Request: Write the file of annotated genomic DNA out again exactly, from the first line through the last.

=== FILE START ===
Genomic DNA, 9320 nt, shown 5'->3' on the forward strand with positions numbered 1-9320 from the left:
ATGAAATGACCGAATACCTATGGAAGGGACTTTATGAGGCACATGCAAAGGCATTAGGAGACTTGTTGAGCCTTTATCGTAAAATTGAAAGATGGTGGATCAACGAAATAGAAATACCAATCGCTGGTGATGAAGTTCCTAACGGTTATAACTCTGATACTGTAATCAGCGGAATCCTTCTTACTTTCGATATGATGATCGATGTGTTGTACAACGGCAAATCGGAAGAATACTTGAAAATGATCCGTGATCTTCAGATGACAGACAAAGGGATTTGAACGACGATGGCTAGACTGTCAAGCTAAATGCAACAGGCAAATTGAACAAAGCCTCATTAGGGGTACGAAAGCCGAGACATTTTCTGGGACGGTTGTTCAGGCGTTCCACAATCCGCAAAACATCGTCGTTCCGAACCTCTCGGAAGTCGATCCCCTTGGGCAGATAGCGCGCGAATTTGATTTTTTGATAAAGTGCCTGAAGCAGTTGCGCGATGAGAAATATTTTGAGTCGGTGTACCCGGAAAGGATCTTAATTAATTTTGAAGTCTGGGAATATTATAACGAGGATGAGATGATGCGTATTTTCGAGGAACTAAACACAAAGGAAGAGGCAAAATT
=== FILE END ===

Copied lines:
Genomic DNA, 9320 nt, shown 5'->3' on the forward strand with positions numbered 1-9320 from the left:
ATGAAATGACCGAATACCTATGGAAGGGACTTTATGAGGCACATGCAAAGGCATTAGGAGACTTGTTGAGCCTTTATCGTAAAATTGAAAGATGGTGGATCAACGAAATAGAAATACCAATCGCTGGTGATGAAGTTCCTAACGGTTATAACTCTGATACTGTAATCAGCGGAATCCTTCTTACTTTCGATATGATGATCGATGTGTTGTACAACGGCAAATCGGAAGAATACTTGAAAATGATCCGTGATCTTCAGATGACAGACAAAGGGATTTGAACGACGATGGCTAGACTGTCAAGCTAAATGCAACAGGCAAATTGAACAAAGCCTCATTAGGGGTACGAAAGCCGAGACATTTTCTGGGACGGTTGTTCAGGCGTTCCACAATCCGCAAAACATCGTCGTTCCGAACCTCTCGGAAGTCGATCCCCTTGGGCAGATAGCGCGCGAATTTGATTTTTTGATAAAGTGCCTGAAGCAGTTGCGCGATGAGAAATATTTTGAGTCGGTGTACCCGGAAAGGATCTTAATTAATTTTGAAGTCTGGGAATATTATAACGAGGATGAGATGATGCGTATTTTCGAGGAACTAAACACAAAGGAAGAGGCAAAATT